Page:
- As the normal reaction ends, volume increases once again in the direction of the trend.
Deviations from these patterns were warning signals, and if confirmed by price movements back through pivotal points, indicated that exited or unrealized profits should be taken.
Timing the Market
Any trader knows that being right a little too early or a little too late can be as detrimental as simply being wrong. Timing is crucial in the financial markets, and nothing provides better timing than price itself. The pivotal points mentioned above occur in individual stocks and market indexes, as well. Let price confirm the trade before entering large positions.
Jesse Livermore believed no matter how much we "feel" that we know what is happening, we need to wait for the market to confirm our thesis. And only when it does, do we make our trades—and we must do so promptly.
The trading rules that follow are simple and have been included in many trading plans by many traders since they were created nearly a century ago. They are still valid today, and were created under Jesse's truism: "There is nothing new in Wall Street. There can't be, because speculation is as old as the hills. Whatever happens in the stock market today has happened before and will happen again."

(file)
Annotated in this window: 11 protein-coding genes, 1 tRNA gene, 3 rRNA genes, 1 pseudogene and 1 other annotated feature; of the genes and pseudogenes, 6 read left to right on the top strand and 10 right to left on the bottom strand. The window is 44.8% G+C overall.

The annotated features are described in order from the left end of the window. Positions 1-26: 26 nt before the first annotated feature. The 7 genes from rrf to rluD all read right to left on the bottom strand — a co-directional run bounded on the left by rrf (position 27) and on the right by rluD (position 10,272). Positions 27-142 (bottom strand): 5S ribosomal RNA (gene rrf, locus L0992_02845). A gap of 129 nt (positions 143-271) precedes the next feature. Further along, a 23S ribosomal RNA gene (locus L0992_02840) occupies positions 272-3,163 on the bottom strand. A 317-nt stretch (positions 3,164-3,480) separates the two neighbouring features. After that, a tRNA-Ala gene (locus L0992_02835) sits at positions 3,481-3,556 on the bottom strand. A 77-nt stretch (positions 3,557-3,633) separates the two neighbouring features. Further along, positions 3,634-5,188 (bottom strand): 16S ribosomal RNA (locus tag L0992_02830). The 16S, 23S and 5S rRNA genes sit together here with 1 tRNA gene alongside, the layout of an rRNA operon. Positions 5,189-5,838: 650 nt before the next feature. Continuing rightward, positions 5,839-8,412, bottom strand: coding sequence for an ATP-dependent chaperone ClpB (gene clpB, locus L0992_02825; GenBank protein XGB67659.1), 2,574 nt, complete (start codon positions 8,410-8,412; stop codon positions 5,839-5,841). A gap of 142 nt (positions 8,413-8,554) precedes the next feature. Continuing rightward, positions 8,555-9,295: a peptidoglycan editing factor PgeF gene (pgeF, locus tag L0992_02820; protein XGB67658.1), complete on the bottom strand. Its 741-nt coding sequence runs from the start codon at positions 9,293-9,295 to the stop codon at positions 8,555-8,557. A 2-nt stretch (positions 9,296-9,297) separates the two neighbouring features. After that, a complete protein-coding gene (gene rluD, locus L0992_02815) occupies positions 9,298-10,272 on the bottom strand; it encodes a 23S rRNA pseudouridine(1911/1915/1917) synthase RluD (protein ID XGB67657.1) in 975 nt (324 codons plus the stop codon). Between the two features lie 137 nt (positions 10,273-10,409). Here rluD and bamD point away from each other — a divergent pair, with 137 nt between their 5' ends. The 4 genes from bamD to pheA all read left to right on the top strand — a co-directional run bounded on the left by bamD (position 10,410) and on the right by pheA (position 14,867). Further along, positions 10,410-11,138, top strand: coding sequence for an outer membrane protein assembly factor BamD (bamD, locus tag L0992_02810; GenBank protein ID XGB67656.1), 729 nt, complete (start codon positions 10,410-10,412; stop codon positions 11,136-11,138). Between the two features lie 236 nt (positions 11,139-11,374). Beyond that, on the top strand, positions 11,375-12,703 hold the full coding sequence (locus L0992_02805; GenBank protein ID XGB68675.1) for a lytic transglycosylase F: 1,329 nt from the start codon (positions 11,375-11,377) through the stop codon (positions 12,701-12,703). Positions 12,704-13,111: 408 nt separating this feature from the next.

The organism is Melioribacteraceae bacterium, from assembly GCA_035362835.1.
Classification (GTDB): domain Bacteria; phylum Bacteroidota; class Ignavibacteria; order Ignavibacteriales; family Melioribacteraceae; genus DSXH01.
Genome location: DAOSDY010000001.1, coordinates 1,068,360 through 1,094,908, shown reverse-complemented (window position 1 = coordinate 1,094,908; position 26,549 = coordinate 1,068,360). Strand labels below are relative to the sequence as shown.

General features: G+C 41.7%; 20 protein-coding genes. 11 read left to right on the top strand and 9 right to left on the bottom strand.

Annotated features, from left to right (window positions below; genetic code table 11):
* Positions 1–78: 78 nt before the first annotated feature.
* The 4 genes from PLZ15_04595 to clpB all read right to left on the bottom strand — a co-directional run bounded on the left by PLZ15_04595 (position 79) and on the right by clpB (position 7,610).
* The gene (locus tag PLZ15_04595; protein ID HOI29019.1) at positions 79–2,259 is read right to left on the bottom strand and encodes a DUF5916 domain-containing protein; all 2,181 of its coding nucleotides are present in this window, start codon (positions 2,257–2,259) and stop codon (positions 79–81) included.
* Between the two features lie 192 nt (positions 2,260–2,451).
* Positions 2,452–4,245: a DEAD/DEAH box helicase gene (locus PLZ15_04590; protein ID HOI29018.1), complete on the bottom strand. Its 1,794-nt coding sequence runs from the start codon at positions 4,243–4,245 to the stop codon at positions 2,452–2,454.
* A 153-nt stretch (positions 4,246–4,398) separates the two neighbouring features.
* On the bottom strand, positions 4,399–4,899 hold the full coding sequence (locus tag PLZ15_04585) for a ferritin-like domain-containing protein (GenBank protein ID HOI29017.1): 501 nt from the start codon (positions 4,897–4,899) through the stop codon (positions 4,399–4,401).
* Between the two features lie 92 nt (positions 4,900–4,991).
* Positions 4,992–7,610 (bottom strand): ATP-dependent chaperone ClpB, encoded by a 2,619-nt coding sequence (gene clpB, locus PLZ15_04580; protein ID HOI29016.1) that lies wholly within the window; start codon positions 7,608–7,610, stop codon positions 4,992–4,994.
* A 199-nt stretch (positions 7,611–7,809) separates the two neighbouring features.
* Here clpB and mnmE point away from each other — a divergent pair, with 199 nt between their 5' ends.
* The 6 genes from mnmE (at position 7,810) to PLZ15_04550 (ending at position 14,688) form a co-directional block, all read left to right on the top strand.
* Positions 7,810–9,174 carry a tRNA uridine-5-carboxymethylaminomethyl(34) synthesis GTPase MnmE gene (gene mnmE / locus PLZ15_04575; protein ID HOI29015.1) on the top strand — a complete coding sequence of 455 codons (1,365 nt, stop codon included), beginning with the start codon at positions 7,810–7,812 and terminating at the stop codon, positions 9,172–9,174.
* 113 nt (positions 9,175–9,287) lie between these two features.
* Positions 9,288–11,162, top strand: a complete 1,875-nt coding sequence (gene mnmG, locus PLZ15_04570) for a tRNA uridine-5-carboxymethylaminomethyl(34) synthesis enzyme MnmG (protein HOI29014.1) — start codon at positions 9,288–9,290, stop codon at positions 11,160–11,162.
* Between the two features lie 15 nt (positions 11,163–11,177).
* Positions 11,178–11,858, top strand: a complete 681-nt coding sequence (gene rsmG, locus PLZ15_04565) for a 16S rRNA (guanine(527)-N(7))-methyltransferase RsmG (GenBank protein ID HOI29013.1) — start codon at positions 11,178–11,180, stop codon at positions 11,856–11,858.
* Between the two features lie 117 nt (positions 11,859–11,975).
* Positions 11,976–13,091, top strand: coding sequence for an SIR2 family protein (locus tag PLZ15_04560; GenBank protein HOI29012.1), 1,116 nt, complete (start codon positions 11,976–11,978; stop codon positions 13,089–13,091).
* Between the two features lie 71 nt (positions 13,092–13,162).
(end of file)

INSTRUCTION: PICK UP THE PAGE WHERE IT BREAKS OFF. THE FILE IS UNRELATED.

- Trade with the trend. Buy in a bull market, short in a bear market.
- Don't trade when there aren't clear opportunities.
- Trade using the pivotal points.
- Wait for the market to confirm the opinion before entering. Patience leads to "the big money."
- Let profits run. Close trades that show a loss (good trades generally show profit right away).
- Trade with a stop, and know it before you enter.
- Exit trades where the prospect of further profits is remote (the trend is over or waning).
- Trade the leading stocks in each sector; trade the strongest stocks in a bull market or the weakest stocks in a bear market.
- Don't average down a losing position.
- Don't meet a margin call; close the position instead.
- Don't follow too many stocks.
Jesse was highly successful but also lost his fortune several times. He was always the first to admit when he made a mistake, and when he lost money it came down to two potential culprits:
- The rules for trading were not fully formulated (not the case for most of his losses).
- The rules were not followed.
For today's trader, these are still likely the culprits that keep profits at bay. To be profitable, we must actually create a profitable trading system, and then we must adhere to it in actual trading.
Jesse outlined a simple trading system for us: wait for pivotal points before entering a trade. When the points come into play, trade them using a buffer, trading in the direction of the overall market. Let the price dictate our actions and stay with profitable trades until there is good reason to exit the trade. Losses should be small and trading should be avoided when there are no clear opportunities. When there are trading opportunities, trade stocks that are most likely to move the most.